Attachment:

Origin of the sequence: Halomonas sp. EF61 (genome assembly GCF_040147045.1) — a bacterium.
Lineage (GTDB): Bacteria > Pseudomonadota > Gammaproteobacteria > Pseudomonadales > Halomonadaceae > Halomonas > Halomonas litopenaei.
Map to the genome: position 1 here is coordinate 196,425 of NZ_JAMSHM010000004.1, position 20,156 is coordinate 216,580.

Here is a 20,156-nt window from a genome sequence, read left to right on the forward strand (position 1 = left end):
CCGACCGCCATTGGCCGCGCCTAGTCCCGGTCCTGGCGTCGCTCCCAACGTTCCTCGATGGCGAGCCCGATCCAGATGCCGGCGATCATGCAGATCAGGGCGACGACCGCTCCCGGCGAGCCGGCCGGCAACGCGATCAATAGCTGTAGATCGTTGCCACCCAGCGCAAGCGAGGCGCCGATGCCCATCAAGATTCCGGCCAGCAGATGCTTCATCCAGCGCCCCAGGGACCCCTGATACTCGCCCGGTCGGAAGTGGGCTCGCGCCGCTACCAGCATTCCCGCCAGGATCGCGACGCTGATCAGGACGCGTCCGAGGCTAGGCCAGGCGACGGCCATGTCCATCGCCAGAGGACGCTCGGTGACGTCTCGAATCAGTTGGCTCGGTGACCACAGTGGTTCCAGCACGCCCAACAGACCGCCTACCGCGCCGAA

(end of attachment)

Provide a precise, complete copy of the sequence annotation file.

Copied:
Origin of the sequence: Halomonas sp. EF61 (genome assembly GCF_040147045.1) — a bacterium.
Lineage (GTDB): Bacteria > Pseudomonadota > Gammaproteobacteria > Pseudomonadales > Halomonadaceae > Halomonas > Halomonas litopenaei.
Map to the genome: position 1 here is coordinate 196,425 of NZ_JAMSHM010000004.1, position 20,156 is coordinate 216,580.

Here is a 20,156-nt window from a genome sequence, read left to right on the forward strand (position 1 = left end):
CCGACCGCCATTGGCCGCGCCTAGTCCCGGTCCTGGCGTCGCTCCCAACGTTCCTCGATGGCGAGCCCGATCCAGATGCCGGCGATCATGCAGATCAGGGCGACGACCGCTCCCGGCGAGCCGGCCGGCAACGCGATCAATAGCTGTAGATCGTTGCCACCCAGCGCAAGCGAGGCGCCGATGCCCATCAAGATTCCGGCCAGCAGATGCTTCATCCAGCGCCCCAGGGACCCCTGATACTCGCCCGGTCGGAAGTGGGCTCGCGCCGCTACCAGCATTCCCGCCAGGATCGCGACGCTGATCAGGACGCGTCCGAGGCTAGGCCAGGCGACGGCCATGTCCATCGCCAGAGGACGCTCGGTGACGTCTCGAATCAGTTGGCTCGGTGACCACAGTGGTTCCAGCACGCCCAACAGACCGCCTACCGCGCCGAA